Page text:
Caviar for Beginners - A Complete Guide

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The roe of sturgeons from the Black and Caspian seas is traditionally referred to as caviar. However, due to overfishing and mismanagement, production has shifted to sturgeon farms worldwide. There is virtually no wild sturgeon caviar available for sale commercially. 

The sturgeons are very sensitive creatures and need a large area to grow. If they're not happy, they won't eat. They also don't produce roe. Good products require good fish. 

The rapid production of roe, which used to be the main factor that led to the decline of the prized sturgeon caviar known as the Sevruga, has been replaced by Siberian sturgeons. These are easier to farm than the other varieties. Because of the advancements in aquaculture, the quality of these products has improved. Some of these exceed the best Russian caviars of the past. 

Types of Caviar   


Getting into the world of caviar can be a daunting experience for new customers. Understanding the various varieties and their differences can be challenging, especially if you must become more familiar with the sturgeon species. To help ease the transition, our guide will teach you everything you need to know about the different caviar types. 

Sturgeon Roe  

Beluga Caviar 

The largest sturgeon, Beluga, can grow to 6 meters long. During the early 20th century, it was one of the most common sturgeon species in the world, but by 2005, it had only contributed a tiny portion of the total catch. Due to the alarming decline of this population, the US government banned the import and sale of this fish. Today, there are several substitutes for Beluga caviar. One of these is our Kaluga Fusion Caviar, which has a similar creamy and steely-gray exterior and has the same characteristics as the much-revered sturgeon.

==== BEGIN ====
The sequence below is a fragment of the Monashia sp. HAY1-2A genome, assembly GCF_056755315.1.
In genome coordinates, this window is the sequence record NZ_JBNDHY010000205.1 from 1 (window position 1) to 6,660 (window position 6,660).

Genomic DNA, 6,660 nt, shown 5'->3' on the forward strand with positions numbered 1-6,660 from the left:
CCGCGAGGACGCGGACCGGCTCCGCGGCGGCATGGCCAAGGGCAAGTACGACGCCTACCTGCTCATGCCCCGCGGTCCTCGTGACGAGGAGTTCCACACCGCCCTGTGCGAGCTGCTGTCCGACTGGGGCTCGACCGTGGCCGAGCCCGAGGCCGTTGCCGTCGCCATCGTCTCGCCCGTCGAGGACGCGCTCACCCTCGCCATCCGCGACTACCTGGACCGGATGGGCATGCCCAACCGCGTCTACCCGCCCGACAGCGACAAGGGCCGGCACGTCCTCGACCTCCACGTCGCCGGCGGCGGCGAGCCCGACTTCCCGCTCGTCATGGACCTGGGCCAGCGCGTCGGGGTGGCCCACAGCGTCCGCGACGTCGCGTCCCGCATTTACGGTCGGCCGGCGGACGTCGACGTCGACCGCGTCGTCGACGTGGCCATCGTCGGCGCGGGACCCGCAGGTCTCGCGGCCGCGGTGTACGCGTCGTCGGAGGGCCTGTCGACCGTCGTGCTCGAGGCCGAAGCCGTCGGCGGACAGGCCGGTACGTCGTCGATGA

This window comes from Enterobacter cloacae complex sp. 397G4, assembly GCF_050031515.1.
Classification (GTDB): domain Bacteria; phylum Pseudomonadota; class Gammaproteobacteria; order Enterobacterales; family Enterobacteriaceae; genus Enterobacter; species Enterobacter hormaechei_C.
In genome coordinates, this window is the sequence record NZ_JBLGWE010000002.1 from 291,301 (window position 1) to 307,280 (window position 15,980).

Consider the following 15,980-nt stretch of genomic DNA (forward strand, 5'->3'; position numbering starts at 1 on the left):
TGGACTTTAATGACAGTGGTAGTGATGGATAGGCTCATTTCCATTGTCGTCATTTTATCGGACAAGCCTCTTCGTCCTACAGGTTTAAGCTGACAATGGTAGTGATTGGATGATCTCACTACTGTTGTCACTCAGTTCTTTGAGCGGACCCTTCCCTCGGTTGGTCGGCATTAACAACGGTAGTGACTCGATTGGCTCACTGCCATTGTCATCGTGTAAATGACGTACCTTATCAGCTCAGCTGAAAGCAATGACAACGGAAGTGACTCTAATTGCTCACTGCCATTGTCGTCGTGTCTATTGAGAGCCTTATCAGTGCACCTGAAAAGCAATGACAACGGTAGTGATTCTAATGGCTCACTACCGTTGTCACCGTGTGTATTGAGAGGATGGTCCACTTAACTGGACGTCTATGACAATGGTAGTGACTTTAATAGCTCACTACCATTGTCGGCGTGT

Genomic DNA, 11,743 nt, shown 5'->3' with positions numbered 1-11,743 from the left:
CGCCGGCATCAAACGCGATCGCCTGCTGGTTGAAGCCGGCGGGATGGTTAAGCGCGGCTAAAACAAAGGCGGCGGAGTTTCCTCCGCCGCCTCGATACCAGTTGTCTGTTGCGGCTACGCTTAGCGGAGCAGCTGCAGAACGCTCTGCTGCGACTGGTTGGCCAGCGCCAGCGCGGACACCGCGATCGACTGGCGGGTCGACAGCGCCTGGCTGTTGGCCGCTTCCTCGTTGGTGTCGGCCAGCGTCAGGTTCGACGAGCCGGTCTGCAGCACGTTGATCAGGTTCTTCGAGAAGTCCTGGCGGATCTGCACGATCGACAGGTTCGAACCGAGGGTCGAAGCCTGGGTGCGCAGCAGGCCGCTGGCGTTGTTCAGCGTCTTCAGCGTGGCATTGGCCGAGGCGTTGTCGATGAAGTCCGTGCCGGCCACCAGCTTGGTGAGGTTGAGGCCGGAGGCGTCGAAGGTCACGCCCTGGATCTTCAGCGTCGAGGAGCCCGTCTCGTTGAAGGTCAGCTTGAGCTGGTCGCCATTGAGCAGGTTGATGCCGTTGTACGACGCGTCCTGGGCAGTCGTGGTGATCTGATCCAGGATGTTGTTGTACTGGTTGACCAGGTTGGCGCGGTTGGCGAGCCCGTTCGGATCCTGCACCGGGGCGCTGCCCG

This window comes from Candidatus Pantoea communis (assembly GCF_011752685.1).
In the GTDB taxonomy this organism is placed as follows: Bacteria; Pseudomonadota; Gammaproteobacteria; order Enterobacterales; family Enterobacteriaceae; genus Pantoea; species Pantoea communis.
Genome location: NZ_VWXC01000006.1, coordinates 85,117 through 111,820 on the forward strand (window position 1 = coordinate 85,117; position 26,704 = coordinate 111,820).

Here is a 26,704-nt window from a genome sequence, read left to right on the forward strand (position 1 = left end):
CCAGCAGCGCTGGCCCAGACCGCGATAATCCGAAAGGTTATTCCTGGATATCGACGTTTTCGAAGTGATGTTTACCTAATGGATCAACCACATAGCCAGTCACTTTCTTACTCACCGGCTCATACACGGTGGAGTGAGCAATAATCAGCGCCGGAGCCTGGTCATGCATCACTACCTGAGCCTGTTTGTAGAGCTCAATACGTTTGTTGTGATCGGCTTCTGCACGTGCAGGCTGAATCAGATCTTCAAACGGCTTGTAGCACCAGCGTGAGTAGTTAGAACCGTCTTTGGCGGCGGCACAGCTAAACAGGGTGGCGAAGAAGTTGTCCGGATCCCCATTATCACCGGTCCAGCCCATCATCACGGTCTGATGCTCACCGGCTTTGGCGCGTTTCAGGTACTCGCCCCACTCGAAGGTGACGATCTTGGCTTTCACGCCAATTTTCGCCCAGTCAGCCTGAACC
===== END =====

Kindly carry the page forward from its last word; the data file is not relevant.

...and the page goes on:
Kaluga Hybrid Caviar  

The creamy and balanced flavor of the Kaluga sturgeon caviar is attributed to its unique hybrid structure. Its large pearls are also known for their deep gray color. This type of sturgeon is considered to be the closest relative of Beluga caviar. Because of its critically endangered status, farmed and sustainable sources are preferred for this product. 

Osetra Caviar  

Compared to the Beluga sturgeon, the Osetra caviar is considered one of the world's most sought-after types of fish. It has a similar nutty taste and is commonly used as a base for other types of food. There are wide varieties of Osetra caviar that you can try, but the grains can vary in color. 

Sevruga Caviar  

Compared to the Osetra or Beluga sturgeons, the caviar roe from the sturgeon known as the Sevruga Sturgeon is smaller. But it's still very flavorful and has a rich and salty flavor. Its small grains are also slightly larger than mustard seeds, creating a smooth and creamy after-taste. 

Siberian Caviar  

The Siberian sturgeon's caviar is made from dark medium-sized pearls and has a creamy taste. This fish is much easier to raise and can grow much faster than its bigger counterparts. It can live up to 60 years old. It is one of the smaller sturgeons, weighing less than 100 pounds. 

Other Roe  

American Ossetra 

The American Ossetra sturgeon caviar is similar to the prized Russian Osetra. Its creamy and robust taste is complemented by its moderate size pearls. The American Ossetra can live to around 80 and weigh 400 pounds. Due to the rising popularity of farm-produced Osetra caviars, top-quality facilities are being established to ensure that the final product is produced according to the right conditions.